Thursday, September 11, 2008


Here is an excerpt from James Turk's & John Rubino's book, The Collapse of the Dollar and How to Profit from It: Make a Fortune by Investing in Gold and Other Hard Assets:

The commercial paper of Fannie Mae, Freddie Mac, and innumerable others in home building and consumer finance are time bombs. Money market funds with this paper are not "cash" in any sense of the word, but a very dangerous form of investment with little upside (less than 5 percent in late 2007) and considerable downside. And don't be fooled by "government" money market funds. These funds mix Treasure securities with the commercial paper of Fannie and Freddie (which are still, in the minds of gullible investors, branches of the government), which is exactly what you are trying to avoid. [Chapter 17: Stocks, Bonds, And Real Estate. How other assets will fare in a currency crisis. Page 176. Paperback edition, November 2007.]

Here is an excerpt from Jonathan Hoenig's article, Uncle Sam's Latest Intrusion.

THIS WEEKEND'S HISTORIC federal takeover of Freddie Mac (FRE) and Fannie Mae (FNM) is yet another example of the market's only predicable theme of late: bigger government's intrusion, interference and theft.

Intrusion because there's no reason the government needs to be involved in the housing or mortgage markets at all. Private markets have come a long way since Fannie Mae was created back in the 1930s, with billions in nonbank dollars more than willing to invest in borrowers of every risk. Despite its undeserved poor reputation, the truth is that subprime lending permitted thousands of borrowers previously denied credit an opportunity to buy a home. In a free society, individuals are responsible for their own decisions both to borrow and to lend. Why the government needs to be in this business at all is both practically and unconstitutionally unclear.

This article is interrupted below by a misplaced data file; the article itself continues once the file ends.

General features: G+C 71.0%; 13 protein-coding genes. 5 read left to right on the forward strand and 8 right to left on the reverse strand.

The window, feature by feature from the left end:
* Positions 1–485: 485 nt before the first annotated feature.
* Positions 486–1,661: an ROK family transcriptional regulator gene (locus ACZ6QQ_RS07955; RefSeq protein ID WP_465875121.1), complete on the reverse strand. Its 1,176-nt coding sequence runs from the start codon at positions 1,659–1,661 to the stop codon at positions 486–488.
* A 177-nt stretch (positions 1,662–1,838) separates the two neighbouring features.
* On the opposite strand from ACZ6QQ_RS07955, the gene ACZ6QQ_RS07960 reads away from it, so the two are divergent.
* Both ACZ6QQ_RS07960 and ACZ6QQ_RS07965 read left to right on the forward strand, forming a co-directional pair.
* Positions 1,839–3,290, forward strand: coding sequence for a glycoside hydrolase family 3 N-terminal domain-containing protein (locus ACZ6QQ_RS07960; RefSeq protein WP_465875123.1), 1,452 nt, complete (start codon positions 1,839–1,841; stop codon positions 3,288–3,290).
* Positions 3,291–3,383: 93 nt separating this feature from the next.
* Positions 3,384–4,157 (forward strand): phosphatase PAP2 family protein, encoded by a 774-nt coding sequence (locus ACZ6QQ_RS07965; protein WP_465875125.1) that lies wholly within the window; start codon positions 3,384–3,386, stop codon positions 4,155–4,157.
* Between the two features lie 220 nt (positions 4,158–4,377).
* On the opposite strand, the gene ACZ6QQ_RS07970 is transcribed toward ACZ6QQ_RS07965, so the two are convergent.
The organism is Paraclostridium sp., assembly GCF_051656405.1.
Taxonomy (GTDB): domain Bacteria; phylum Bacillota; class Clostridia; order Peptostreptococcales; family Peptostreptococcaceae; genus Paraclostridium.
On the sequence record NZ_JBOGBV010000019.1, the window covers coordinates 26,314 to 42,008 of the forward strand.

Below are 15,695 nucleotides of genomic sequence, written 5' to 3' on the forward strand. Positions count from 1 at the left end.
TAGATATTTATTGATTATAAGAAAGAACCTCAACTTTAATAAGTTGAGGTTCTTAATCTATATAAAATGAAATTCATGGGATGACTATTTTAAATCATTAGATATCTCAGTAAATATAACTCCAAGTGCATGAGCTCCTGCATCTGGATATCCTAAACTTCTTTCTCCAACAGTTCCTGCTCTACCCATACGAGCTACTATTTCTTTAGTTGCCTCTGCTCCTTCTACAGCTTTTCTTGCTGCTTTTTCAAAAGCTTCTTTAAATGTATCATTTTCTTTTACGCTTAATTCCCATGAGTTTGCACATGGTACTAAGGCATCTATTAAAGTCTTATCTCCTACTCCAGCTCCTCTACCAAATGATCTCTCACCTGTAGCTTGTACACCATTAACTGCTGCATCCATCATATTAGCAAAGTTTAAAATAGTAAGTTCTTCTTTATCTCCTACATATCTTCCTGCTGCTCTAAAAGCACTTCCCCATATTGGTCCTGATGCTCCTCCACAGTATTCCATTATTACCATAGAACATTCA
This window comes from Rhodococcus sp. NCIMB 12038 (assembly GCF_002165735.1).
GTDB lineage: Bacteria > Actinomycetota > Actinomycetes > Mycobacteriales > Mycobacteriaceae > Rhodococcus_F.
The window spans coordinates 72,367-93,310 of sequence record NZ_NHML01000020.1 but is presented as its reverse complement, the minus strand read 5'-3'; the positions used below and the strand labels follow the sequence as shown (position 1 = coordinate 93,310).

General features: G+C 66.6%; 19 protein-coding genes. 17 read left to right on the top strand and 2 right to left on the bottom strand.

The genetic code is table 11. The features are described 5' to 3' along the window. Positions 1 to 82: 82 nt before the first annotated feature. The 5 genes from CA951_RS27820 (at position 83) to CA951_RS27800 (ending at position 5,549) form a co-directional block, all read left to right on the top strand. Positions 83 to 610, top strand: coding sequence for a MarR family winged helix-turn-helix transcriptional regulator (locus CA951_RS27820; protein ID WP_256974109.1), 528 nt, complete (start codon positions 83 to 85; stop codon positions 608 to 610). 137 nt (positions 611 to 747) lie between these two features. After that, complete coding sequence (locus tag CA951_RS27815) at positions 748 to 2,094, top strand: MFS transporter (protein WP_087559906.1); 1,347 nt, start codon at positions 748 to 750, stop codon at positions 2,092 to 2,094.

Interference because, as I've pointed out numerous times in recent months, markets have become virtually impossible to forecast as they are no longer trading on underlying economic realities but arbitrary political whim. From windfall profit taxes to housing bailouts, the government is no longer a referee but the game's central player, moving the pieces and making up the rules as it goes along. The U.S. economy is now being driven by how many times Barney Frank wants his name in the paper and how well Treasury Secretary Hank Paulson slept last night.

Theft because on Sunday, while you were doing the laundry, playing with the kids or driving to the grocery store, the government snuck into your wallet and wrote itself a $200 billion check, secured by your tax dollars, purchasing power and sweat. Indeed, every cent the government spends propping up failing businesses is paid for by the people it's supposedly elected to serve -- in higher taxes and inflation, but also in the missed innovation of businesses not started and products never developed. (, September 8, 2008.)


The Charlotte Capitalist. Andy Clarkson's post, Free Market Ideology? I Don't Think So.

[Editor's note: Please tell me if you want more blog posts on this topic.]

On a related note: Will you listen to Yaron Brook's talk, The Resurgence of Big Government?